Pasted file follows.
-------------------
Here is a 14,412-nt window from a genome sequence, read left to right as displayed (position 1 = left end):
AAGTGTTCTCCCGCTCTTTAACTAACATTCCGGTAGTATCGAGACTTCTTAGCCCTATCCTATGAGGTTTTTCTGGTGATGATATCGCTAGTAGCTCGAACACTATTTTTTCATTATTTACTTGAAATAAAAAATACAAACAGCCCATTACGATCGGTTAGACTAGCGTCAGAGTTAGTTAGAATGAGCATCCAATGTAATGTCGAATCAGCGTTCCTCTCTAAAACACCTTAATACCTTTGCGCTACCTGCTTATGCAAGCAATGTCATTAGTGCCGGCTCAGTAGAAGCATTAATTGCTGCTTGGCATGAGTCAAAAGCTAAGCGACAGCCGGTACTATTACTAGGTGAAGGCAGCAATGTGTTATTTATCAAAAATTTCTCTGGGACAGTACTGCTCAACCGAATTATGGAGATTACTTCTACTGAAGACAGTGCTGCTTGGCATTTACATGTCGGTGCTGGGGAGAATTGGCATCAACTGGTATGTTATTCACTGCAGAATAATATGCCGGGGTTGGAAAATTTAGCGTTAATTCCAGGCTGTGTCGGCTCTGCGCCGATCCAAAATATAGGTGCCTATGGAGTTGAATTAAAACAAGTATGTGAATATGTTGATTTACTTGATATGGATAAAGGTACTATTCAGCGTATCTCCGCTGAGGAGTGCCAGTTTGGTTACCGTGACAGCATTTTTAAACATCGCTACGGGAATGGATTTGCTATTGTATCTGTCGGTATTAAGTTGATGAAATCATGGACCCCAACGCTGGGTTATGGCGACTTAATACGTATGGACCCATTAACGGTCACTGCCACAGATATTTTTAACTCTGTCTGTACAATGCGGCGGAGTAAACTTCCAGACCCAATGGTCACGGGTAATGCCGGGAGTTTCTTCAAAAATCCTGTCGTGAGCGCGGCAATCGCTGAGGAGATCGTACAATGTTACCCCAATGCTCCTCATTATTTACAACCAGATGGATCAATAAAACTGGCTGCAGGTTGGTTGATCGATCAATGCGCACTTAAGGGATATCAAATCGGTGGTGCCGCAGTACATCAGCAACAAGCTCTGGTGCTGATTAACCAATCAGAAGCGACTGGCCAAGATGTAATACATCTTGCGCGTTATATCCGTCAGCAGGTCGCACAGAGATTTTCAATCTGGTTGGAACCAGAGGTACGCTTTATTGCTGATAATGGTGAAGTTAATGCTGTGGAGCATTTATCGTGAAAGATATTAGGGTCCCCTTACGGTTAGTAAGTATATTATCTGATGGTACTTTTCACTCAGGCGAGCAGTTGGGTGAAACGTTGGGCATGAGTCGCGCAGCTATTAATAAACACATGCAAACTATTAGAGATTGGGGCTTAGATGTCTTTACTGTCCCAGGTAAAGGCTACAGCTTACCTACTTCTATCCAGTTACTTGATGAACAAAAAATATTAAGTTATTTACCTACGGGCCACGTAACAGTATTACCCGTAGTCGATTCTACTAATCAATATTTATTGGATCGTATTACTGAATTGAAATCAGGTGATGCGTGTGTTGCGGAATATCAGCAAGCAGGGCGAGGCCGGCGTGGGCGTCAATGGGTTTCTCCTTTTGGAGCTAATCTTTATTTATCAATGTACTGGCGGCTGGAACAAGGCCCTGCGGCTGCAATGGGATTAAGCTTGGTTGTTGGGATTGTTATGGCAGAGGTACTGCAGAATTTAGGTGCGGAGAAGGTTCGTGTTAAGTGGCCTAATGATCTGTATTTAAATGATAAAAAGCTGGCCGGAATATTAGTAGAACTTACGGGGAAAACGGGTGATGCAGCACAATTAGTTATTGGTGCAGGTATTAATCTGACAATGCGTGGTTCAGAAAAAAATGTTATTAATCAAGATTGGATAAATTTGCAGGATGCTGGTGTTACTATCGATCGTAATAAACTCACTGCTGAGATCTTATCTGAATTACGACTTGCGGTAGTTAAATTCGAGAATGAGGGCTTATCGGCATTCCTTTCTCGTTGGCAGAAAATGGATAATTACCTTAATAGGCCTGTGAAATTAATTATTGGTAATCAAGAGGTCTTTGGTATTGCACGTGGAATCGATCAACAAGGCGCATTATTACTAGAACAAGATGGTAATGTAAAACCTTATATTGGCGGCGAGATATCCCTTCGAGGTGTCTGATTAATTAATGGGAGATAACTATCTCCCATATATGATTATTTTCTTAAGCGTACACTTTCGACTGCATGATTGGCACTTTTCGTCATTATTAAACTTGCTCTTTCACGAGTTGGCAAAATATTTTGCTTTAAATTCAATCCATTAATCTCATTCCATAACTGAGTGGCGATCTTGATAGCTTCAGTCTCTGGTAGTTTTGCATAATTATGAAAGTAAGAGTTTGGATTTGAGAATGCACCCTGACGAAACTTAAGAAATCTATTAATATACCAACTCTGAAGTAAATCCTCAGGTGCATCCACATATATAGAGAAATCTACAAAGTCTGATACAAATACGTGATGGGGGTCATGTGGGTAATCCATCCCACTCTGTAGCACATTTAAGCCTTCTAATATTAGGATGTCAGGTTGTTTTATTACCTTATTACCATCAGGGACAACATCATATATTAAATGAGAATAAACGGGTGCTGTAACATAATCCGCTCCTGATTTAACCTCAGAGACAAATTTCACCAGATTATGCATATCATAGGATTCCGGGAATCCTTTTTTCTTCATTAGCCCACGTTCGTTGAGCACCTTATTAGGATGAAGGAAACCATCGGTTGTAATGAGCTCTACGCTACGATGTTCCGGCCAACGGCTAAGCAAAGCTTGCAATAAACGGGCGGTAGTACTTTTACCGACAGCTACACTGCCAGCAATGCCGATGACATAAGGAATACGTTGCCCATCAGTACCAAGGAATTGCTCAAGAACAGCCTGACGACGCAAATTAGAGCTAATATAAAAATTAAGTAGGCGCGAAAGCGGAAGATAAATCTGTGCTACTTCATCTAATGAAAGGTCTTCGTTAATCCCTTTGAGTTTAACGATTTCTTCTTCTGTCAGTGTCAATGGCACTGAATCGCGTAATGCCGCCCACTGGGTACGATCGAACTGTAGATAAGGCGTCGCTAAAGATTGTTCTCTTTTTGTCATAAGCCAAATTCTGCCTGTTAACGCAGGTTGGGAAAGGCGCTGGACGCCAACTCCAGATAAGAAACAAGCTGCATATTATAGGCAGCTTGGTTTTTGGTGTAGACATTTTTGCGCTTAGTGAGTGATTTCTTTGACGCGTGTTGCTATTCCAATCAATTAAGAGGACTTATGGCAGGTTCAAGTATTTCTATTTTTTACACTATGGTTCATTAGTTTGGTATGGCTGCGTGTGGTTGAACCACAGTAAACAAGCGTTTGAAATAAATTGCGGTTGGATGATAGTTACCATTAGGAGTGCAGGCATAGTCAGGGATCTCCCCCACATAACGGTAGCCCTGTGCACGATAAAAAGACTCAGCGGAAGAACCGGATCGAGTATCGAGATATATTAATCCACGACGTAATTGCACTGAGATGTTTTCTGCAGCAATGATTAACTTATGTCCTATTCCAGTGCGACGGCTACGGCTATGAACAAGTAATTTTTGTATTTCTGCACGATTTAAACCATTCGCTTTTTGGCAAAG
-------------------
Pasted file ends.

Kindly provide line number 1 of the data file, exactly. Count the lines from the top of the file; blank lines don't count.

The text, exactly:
Here is a 14,412-nt window from a genome sequence, read left to right as displayed (position 1 = left end):